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    Blood sugar and weight gain – help for a new start

    Frankie Brogan

    By Frankie Brogan

    Senior Nutritionist

    Many people will be looking for a new start in the New Year – which often means losing weight.

    Of course, being overweight can lead to a range of potentially serious health issues. With that in mind, how does the emerging 'sugar crisis’ impact on weight gain and can anything be done to control the process?

    What happens after eating?

    After a meal or snack, our digestive system releases sugar from food and into the bloodstream resulting in what's typically known as elevated blood sugar. If left unchecked, high blood sugar is harmful as it may bind to proteins in the body in a process called glycation. In response to this, our bodies (specifically the pancreas) release insulin - a hormone that opens the sugar channels of our cells, allowing transport of sugar into the cells where they may be metabolised for energy and out of the blood where it would do harm.


    What is insulin resistance?

    Insulin is able to regulate our blood sugar, keeping it steady. So what happens when our cells no longer respond to insulin? In a symptom known as 'insulin resistance', sugar levels continue to rise in the blood, so the pancreas responds by producing more and more insulin to finally convince the cells to open their sugar channels and remove sugar from the blood. This insulin overload promotes two main health issues: weight gain and diabetes.

    Excessive insulin production caused by insulin resistance can contribute to weight gain. Insulin is an anabolic hormone and, in excess, encourages us to store fat. Not only this, but producing large amounts of insulin over time can also exhaust the pancreas, leading to diabetic conditions when we can no longer produce adequate amounts of the hormone.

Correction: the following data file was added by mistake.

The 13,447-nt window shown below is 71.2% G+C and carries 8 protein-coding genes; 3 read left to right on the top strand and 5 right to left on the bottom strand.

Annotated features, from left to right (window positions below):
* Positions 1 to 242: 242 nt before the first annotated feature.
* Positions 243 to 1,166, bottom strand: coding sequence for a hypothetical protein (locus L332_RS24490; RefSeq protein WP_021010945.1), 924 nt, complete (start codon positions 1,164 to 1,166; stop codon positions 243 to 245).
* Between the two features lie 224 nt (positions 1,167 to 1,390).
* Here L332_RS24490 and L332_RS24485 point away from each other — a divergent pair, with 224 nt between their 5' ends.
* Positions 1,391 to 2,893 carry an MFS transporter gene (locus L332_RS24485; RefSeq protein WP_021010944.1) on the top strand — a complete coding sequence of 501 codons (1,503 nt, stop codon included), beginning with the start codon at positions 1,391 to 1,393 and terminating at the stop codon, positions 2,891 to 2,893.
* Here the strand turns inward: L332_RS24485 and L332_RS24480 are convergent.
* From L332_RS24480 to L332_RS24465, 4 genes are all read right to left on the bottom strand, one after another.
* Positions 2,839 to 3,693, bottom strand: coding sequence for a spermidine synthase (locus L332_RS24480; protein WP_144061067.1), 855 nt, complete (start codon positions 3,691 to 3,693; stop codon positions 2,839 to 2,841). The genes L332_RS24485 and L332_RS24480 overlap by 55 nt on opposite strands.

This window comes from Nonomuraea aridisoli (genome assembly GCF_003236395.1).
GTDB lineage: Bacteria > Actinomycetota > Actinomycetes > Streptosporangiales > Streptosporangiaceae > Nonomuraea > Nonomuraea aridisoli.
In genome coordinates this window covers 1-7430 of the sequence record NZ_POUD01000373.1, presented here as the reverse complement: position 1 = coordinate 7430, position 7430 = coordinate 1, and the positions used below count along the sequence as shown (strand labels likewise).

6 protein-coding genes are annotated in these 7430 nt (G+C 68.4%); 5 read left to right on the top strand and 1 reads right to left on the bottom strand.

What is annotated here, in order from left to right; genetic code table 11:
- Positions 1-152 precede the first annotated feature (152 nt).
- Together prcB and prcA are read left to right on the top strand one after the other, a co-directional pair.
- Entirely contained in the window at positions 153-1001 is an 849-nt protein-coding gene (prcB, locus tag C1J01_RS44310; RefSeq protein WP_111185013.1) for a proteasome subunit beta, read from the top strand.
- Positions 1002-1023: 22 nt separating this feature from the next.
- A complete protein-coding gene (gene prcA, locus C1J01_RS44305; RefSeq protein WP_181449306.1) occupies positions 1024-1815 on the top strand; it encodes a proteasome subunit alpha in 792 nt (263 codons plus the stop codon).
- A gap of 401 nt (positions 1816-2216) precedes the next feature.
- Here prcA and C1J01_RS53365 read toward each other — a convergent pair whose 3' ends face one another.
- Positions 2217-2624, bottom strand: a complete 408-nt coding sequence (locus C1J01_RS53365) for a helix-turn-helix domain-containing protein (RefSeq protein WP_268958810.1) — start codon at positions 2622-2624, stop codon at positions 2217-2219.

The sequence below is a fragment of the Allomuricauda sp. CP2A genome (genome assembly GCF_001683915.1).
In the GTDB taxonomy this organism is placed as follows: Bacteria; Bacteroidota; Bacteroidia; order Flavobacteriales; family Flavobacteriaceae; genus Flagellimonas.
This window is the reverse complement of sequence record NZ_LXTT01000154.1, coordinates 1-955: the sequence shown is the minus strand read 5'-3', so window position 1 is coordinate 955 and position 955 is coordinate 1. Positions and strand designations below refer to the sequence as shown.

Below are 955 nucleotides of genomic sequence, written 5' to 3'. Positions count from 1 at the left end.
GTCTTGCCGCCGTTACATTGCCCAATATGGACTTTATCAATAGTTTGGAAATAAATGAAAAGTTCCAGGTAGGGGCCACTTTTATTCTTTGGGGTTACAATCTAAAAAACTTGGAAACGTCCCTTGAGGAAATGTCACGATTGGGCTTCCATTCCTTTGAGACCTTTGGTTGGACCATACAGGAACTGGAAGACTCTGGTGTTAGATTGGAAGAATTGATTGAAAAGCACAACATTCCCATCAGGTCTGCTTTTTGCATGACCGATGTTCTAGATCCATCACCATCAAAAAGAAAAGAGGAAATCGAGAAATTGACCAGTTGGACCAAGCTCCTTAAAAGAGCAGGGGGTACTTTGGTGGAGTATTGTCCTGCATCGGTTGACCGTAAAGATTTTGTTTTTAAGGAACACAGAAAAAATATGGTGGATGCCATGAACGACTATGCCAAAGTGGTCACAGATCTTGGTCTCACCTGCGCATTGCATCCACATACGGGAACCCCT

Worryingly, insulin resistance both causes and is caused by being overweight. Body fat (especially in the abdominal region) is hormonally active, contributing to inflammation which may also damage the cells’ response to insulin. This damaging cycle is difficult to break out of and is the main reason why many of us seek help to control our blood sugar.

    The sugar cycle

    So what causes our cells to become resistant to insulin in the first place? Various factors including sedentary lifestyles as well as diets high in sugar and calories. Simple sugars are a source of calories that provide little in the way of nutrition or satiety (the feeling of fullness). As a result, it's quite easy to consume sugary foods in excess, especially as they have an addictive quality.

    Simple dietary sugars are released quickly into the blood, rapidly elevating blood sugar. The body's response is to mass-produce insulin to bring the blood sugar down again. Sometimes this is overdone, leading to low blood sugar. The result is sweet cravings, our brain's way of telling us to eat sugary foods to get our blood sugar up again, starting the cycle again. This may also lead to poor concentration, fatigue and weight gain - especially if we eat sweet, high calorie snacks.